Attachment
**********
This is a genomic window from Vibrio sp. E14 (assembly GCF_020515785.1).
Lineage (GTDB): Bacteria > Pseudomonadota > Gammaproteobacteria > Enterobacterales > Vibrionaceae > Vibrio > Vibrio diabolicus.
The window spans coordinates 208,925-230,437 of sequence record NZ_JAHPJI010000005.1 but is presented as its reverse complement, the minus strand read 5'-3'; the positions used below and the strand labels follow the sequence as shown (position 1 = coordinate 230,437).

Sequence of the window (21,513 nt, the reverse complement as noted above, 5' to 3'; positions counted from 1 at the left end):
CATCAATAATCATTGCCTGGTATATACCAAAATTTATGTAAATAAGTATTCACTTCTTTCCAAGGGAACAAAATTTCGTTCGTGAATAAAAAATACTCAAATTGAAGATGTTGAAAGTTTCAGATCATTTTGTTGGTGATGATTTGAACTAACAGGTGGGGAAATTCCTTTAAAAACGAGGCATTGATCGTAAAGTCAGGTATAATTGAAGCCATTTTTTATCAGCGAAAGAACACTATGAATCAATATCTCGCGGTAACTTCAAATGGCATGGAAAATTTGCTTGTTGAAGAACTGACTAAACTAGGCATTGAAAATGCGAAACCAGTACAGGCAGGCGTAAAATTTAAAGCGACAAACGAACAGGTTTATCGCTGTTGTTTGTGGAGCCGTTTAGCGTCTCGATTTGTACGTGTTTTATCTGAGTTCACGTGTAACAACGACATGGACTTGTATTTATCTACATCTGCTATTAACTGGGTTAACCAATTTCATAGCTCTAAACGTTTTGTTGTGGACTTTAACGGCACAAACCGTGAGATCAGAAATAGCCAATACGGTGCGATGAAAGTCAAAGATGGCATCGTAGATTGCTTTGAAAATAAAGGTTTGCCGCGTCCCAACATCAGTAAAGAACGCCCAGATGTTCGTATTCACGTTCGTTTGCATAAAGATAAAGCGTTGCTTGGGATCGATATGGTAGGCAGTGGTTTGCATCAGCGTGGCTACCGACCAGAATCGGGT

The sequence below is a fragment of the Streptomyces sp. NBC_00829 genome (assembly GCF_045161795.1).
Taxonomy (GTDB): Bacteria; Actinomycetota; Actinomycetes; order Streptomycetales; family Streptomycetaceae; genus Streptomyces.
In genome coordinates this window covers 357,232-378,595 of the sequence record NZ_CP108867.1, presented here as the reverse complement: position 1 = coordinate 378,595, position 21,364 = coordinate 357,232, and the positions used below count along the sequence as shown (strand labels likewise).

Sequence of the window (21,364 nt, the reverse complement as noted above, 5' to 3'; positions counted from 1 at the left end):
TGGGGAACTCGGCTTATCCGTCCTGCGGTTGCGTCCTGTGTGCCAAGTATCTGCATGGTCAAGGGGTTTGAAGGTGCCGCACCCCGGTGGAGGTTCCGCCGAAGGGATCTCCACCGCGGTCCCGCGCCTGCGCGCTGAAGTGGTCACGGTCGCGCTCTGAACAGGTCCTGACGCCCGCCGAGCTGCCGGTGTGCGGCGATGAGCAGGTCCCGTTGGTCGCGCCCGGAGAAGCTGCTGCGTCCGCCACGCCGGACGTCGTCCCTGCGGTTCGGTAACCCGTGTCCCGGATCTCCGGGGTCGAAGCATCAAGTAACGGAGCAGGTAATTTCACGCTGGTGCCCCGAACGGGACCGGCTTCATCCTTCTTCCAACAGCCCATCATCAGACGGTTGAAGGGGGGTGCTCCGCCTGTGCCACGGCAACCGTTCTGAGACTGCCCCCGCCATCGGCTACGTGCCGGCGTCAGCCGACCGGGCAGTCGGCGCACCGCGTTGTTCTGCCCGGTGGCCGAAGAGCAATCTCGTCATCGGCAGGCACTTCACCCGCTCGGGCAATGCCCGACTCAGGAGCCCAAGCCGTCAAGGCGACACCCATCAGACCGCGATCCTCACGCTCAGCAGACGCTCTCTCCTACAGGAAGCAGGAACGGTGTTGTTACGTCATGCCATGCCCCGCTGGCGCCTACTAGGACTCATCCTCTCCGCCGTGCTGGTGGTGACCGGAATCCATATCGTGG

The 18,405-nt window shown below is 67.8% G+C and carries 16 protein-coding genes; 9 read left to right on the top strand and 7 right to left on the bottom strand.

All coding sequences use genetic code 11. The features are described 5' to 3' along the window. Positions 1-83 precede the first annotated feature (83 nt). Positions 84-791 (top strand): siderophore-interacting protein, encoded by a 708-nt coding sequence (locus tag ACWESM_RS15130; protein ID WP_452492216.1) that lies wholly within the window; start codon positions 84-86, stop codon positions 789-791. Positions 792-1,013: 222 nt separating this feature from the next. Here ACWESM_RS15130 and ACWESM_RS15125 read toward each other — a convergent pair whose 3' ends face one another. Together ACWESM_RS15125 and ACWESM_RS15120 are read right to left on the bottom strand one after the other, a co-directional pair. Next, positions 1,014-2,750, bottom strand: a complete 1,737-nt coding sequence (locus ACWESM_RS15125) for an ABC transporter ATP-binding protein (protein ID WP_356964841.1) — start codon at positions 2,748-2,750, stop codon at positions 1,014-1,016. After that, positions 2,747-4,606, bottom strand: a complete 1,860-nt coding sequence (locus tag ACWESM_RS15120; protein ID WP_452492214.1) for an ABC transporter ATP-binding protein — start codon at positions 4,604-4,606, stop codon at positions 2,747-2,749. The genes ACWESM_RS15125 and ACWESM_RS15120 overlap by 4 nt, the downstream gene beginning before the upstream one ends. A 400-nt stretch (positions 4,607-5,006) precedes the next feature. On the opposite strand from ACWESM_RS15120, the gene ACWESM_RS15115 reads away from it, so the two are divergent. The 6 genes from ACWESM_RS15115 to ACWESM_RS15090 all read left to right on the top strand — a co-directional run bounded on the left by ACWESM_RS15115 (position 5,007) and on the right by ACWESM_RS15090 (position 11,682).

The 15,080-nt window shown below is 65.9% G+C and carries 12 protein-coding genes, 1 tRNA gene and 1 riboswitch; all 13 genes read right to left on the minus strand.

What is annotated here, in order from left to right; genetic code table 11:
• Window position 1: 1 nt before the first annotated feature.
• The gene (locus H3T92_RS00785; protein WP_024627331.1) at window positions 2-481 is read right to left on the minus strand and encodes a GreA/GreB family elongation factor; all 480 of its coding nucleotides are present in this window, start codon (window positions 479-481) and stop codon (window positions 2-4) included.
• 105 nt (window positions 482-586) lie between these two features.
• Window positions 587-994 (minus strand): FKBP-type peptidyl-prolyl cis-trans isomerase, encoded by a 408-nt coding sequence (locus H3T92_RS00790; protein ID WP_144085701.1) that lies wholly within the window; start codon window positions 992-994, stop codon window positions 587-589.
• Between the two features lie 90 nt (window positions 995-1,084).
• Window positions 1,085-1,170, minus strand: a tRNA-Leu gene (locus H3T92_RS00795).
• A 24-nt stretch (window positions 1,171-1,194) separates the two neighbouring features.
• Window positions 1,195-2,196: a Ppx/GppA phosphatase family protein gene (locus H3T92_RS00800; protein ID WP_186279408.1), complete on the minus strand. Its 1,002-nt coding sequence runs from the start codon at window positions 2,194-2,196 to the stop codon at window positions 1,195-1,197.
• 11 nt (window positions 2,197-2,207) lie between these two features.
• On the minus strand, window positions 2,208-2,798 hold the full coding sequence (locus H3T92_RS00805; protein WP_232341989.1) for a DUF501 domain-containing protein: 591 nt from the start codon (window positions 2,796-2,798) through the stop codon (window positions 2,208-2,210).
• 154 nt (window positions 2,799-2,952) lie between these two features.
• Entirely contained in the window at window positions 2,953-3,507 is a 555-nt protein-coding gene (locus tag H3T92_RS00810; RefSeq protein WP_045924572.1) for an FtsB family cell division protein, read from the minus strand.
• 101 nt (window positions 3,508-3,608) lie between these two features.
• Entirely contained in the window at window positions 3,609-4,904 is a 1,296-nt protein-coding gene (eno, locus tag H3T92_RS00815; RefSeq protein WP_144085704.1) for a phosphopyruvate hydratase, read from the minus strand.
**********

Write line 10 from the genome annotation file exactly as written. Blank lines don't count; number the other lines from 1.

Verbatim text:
TGGGGAACTCGGCTTATCCGTCCTGCGGTTGCGTCCTGTGTGCCAAGTATCTGCATGGTCAAGGGGTTTGAAGGTGCCGCACCCCGGTGGAGGTTCCGCCGAAGGGATCTCCACCGCGGTCCCGCGCCTGCGCGCTGAAGTGGTCACGGTCGCGCTCTGAACAGGTCCTGACGCCCGCCGAGCTGCCGGTGTGCGGCGATGAGCAGGTCCCGTTGGTCGCGCCCGGAGAAGCTGCTGCGTCCGCCACGCCGGACGTCGTCCCTGCGGTTCGGTAACCCGTGTCCCGGATCTCCGGGGTCGAAGCATCAAGTAACGGAGCAGGTAATTTCACGCTGGTGCCCCGAACGGGACCGGCTTCATCCTTCTTCCAACAGCCCATCATCAGACGGTTGAAGGGGGGTGCTCCGCCTGTGCCACGGCAACCGTTCTGAGACTGCCCCCGCCATCGGCTACGTGCCGGCGTCAGCCGACCGGGCAGTCGGCGCACCGCGTTGTTCTGCCCGGTGGCCGAAGAGCAATCTCGTCATCGGCAGGCACTTCACCCGCTCGGGCAATGCCCGACTCAGGAGCCCAAGCCGTCAAGGCGACACCCATCAGACCGCGATCCTCACGCTCAGCAGACGCTCTCTCCTACAGGAAGCAGGAACGGTGTTGTTACGTCATGCCATGCCCCGCTGGCGCCTACTAGGACTCATCCTCTCCGCCGTGCTGGTGGTGACCGGAATCCATATCGTGG